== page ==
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Texas Golf Course owner says he’ll close because of climate change

A Houston golf course owner is asking the U.S. Supreme Court to stay a federal order to close the course, citing climate change.

The Houston Golf Club, a major Texas institution, announced in May that it will close its Houston Golf Course in 2019 and 2019-2020.

In June, the court ruled that the federal government can’t force Houston to keep its golf course open for the same reasons as other public venues, including climate change and public safety.

The golf course was originally planned to open in 2022.

In March, the Trump administration ordered the city to open the course to golfers for a weekend during National Golf Month.

But that order has been temporarily blocked.

“We respectfully ask that the court uphold its decision in the Harris County Flood Control District v.

Brown case, a landmark case that held that the city cannot regulate climate change by placing its own regulations,” the Houston Golf Association said in a statement to Vice News.

The court ruled in August that the Trump Administration can regulate the air pollution that causes climate change, but it could not do so with respect to climate change alone.

“In addition, the Court did not consider the impact of the proposed regulations on the Harris Country Club, which would be the largest golf course in the state of Texas, and therefore not a substantial enough factor to support the Court’s decision in this case,” the court wrote.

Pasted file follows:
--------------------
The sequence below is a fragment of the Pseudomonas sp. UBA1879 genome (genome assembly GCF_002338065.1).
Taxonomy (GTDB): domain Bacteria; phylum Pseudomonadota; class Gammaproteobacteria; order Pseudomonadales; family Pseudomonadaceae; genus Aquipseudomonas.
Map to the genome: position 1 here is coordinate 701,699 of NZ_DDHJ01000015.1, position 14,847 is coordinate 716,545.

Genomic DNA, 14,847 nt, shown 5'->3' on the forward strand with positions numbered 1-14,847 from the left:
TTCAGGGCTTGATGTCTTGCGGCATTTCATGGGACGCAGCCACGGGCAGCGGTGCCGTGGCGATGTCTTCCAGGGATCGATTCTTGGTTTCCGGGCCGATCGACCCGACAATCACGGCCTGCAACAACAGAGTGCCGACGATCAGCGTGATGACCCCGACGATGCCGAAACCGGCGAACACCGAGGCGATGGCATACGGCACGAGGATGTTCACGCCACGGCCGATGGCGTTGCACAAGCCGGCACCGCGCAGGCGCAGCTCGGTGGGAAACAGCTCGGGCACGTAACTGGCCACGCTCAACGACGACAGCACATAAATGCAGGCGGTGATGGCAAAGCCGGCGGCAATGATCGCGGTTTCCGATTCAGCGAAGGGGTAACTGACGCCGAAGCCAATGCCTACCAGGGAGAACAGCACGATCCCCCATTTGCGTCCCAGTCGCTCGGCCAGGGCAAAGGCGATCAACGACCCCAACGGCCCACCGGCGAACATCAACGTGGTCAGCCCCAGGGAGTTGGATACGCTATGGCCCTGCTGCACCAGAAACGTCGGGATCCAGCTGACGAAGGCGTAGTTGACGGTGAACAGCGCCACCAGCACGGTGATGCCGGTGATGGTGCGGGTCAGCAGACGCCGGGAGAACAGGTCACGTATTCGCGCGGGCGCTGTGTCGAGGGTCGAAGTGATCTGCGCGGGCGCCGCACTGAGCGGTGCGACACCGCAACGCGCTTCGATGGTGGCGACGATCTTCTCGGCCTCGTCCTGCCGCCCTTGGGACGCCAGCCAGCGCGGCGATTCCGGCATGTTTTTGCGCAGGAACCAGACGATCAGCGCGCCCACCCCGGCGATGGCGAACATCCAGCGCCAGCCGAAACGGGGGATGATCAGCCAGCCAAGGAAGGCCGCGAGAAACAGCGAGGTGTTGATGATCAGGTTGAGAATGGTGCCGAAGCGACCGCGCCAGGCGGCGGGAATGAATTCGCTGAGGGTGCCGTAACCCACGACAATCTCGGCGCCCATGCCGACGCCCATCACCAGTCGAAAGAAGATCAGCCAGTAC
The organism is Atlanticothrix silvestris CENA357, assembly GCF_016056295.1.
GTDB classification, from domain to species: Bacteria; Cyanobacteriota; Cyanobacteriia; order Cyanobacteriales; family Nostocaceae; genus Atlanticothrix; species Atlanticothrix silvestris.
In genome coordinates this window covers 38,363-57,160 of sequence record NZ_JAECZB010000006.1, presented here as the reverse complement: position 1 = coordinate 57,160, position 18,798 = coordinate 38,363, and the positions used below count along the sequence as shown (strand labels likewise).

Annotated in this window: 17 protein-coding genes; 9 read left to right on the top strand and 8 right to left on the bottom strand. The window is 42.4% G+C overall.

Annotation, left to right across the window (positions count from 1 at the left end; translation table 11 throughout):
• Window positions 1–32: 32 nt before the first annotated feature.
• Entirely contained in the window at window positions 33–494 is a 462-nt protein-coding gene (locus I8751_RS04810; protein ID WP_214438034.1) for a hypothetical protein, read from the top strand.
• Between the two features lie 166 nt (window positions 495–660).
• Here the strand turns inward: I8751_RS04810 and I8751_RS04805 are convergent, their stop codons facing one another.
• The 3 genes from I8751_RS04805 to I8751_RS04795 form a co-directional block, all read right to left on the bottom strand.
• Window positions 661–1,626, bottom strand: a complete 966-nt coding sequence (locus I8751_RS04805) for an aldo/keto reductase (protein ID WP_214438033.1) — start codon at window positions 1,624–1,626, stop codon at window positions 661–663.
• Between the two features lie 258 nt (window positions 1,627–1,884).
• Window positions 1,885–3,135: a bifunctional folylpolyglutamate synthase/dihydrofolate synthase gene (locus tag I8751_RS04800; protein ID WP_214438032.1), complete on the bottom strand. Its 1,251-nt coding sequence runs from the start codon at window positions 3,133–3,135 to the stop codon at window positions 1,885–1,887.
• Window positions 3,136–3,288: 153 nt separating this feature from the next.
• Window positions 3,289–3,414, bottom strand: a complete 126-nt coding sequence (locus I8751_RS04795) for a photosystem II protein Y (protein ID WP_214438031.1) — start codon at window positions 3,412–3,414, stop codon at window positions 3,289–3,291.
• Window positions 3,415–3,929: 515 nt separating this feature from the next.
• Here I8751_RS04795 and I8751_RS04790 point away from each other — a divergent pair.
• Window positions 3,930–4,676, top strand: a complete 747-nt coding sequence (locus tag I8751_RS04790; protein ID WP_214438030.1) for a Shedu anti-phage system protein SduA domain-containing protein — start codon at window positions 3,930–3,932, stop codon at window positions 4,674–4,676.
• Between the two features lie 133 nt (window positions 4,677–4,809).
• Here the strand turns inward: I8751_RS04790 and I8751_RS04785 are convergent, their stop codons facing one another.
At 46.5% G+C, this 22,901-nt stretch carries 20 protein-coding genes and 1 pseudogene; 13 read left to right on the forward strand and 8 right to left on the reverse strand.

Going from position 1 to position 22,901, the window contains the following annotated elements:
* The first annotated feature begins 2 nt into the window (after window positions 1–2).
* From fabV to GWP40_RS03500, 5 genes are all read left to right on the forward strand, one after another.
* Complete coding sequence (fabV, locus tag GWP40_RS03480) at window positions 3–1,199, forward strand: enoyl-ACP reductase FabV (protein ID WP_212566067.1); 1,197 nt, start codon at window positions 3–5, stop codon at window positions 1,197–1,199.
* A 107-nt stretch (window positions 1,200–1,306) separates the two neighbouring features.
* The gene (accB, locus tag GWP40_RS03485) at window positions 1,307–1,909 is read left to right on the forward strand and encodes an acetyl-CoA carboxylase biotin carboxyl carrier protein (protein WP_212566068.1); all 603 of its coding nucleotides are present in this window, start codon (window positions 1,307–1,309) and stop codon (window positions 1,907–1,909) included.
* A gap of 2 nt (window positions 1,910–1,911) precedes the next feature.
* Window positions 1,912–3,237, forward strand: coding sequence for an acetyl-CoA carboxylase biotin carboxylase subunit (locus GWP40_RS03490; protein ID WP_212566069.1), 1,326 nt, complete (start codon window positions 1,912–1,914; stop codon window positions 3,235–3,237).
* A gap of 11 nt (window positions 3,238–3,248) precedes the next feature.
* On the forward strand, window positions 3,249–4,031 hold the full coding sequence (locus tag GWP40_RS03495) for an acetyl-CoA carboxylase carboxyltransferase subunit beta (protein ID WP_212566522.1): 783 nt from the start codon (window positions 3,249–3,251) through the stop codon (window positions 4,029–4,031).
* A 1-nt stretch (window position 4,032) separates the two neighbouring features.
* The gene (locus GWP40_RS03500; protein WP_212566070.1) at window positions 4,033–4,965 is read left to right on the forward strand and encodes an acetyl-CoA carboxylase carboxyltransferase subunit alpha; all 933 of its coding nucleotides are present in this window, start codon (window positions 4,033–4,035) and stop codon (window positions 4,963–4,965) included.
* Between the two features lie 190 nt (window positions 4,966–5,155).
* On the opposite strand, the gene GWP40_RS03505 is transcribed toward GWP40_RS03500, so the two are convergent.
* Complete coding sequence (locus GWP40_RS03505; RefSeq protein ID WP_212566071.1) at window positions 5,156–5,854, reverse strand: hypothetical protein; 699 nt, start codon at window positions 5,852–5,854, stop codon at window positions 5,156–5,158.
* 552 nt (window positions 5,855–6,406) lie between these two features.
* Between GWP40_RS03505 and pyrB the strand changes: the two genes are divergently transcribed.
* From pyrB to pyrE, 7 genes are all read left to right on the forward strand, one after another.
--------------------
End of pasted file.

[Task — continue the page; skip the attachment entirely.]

The lawsuit, filed by the Houston golf association, was filed in U..

S District Court in Houston.

The judge in the case ruled in April that the case should be dismissed because the government cannot regulate the effects of climate on golf courses or public facilities.

“It is clear that the Houston Board of Golf, its officials, and other parties have not fully taken climate change into account in their plans for the development of the course,” the judge wrote in the decision.

“Given that, the Board of, and its employees, have demonstrated a lack of appreciation for the risks of climate and have made decisions to maintain their current positions.”